The outline of Savannah's remarkably well-preserved historic district conforms to the city's boundaries before the Civil War. In addition to its multitude of architectural treasures, the district has been declared the most haunted area in America by the American Institute of Parapsychology. Guided ghost tours of the city's spookiest spots provide chills and a chance to delve into Savannah's rich and colorful history. A few blocks from the Dresser Palmer, the green landscapes of Forsyth Park beckon. Those renting a scooter for the day as part of their stay package can zip around the city, checking out hip boutiques and cafés in the modern downtown area or challenging sightseers on segway tours to a game of motorized polo. Shoppers flock to the City Market—four blocks of converted warehouses housing quaint shops and restaurants.
Historian, curator, and classic-car buff Tanya Bailey-Smith opened the Great Savannah Races Museum as an homage to the cultural significance of the Great Savannah Races of 1908, 1910, and 1911. Her facility doubles as a micromuseum and gift shop with media and fine-art items on display and a collection from the Automobile Club of America, whose members chose Savannah to host the first American Grand Prix.
Stu and Donald Card didn?t always have time to meander down low-country roads, stopping to snack on barbecue and pralines and chat with the local bullfrogs. One brother was a partner at a national law firm, the other a media coordinator for NFL championships and international sporting events. But they found that something was missing from their fast-paced careers?something delicious. Deciding to make culinary pleasure their business, they founded tour company Savannah Taste Experience on a tripod of family, food, and friends. Their flagship tour showcases Savannah?s unique contributions to the culinary world?such as shrimp and grits, fried oysters, and the gourmet honeys of the Savannah Bee Company?through the town?s historic squares, while other routes travel off the beaten path to favorite local hangouts.
The Savannah Beerathon mimics a marathon with a tongue-in-cheek lineup of 26 bar hops, each location pouring a different featured craft brew. The Savannah Morning News profiled the event, which taps into the city's burgeoning craft-beer culture for an eclectic tasting tour.
Each venue boasts beer specials—though the brews themselves are not included with admission as per Georgia law. The suds range from Left Hand milk stout and Blue Point toasted lager to Sam Adams' Octoberfest. Participants meet new friends and new beers throughout the day, raising a glass to good taste and soaking up the sounds of live bands and DJs. The organizers encourage the wearing of team outfits and welcome designated drivers and sober pack-horses to join their friends at the venues.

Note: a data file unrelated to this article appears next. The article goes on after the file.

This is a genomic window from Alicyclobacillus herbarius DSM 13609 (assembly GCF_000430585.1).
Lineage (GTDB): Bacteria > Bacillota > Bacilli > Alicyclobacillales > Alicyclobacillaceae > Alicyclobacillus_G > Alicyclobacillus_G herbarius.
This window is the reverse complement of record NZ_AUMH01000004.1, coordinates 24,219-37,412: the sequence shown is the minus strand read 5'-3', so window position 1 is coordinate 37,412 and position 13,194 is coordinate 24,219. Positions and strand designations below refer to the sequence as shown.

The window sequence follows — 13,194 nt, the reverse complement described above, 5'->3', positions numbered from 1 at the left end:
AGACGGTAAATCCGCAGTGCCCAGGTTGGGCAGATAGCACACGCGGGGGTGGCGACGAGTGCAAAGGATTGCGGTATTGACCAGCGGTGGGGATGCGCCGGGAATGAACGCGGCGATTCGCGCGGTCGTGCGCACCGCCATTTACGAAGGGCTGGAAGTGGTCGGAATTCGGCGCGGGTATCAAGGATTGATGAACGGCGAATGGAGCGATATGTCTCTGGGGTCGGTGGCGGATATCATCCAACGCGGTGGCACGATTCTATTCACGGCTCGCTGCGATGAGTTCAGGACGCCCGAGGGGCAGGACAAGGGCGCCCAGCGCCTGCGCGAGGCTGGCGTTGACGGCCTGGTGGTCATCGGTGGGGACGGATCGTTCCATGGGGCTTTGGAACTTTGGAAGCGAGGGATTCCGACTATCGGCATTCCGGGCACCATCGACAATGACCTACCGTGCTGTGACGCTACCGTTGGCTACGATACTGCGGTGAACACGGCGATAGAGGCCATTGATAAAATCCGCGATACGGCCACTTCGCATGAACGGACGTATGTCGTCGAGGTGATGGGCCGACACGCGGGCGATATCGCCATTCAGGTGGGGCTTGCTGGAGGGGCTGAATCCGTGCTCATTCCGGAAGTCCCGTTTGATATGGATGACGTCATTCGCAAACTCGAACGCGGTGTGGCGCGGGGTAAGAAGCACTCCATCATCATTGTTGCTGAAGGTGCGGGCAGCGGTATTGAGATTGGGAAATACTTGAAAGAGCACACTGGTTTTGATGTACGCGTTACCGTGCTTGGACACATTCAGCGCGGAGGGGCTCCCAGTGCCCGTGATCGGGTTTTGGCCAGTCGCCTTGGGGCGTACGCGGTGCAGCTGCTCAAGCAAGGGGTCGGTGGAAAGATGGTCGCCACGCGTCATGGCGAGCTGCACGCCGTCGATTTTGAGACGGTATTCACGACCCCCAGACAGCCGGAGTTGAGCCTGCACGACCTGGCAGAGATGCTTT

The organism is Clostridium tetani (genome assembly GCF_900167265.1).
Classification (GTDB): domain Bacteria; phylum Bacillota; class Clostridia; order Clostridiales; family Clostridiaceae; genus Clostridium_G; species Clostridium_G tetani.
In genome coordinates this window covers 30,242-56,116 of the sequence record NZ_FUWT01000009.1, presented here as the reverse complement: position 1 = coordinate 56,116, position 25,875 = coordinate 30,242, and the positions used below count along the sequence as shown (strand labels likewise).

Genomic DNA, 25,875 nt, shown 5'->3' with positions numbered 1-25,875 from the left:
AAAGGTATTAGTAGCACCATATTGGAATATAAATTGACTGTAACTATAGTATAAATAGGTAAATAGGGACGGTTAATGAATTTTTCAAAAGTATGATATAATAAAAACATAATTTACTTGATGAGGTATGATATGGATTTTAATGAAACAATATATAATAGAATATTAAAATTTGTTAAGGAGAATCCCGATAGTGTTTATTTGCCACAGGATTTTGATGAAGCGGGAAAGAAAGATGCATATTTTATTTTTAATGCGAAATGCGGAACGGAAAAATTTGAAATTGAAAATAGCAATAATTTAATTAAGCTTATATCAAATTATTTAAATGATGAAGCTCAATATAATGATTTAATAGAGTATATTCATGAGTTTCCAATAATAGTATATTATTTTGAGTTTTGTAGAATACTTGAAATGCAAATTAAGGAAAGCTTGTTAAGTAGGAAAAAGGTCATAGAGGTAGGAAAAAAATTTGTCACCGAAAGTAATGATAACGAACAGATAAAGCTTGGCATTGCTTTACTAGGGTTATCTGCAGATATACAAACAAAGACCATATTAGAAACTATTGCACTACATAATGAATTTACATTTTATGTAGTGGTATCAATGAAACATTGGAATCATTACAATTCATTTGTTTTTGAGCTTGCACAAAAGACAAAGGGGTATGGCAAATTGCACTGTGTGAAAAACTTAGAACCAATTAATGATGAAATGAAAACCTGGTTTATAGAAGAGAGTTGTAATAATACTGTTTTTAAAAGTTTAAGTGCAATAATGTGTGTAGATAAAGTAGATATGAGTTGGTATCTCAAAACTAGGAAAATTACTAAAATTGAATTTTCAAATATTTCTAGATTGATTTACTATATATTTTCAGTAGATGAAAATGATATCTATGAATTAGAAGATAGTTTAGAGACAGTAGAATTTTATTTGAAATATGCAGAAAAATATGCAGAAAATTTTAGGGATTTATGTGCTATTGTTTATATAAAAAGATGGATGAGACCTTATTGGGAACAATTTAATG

The glow from Casbah's copper lanterns glints off brocade pillows lining low banquettes and floor-level seating in traditional Moroccan style. The opulent decoration sets the stage for an authentic North African feast, where guests are encouraged to eat with their hands as if they were dining with a family in Casablanca. Heady aromas of saffron, paprika, and ginger rise up from skewers of marinated chicken, sea scallops, and spicy roasted lamb, their richness punctuated by piquant shavings of preserved lemon or sweet caramelized apricots. Belly dancers sway under the dining room's tented ceiling, leaving no muscle or head unturned in the search for lost tank tops. An onsite bazaar beckons departing guests with Moroccan wares, such as kaftans, fez hats, and colorful pottery.
Flops & Socks' specialty boutique decks out toes and ankles in sandals from brands such as Cobian, Rainbow, Flojos, and Havaianas. Within the tidy shop of stone-tile floors, black lacquered wood, and dark red decor, designer flip-flops hang from the walls, and adorable toe socks and holiday-themed socks cover calves in fun stripes and bold colors. The ample selection of open-air shoes of fabric, leather, and foam is perfect for cultivating a look that says, "I am a laid-back beach lover" or "My feet are terrified of the dark." As its employees match feet to patterned and printed sandals, Flops & Socks helps out those in abject poverty with shoe drives to charitable organizations such as Soles 4 Souls.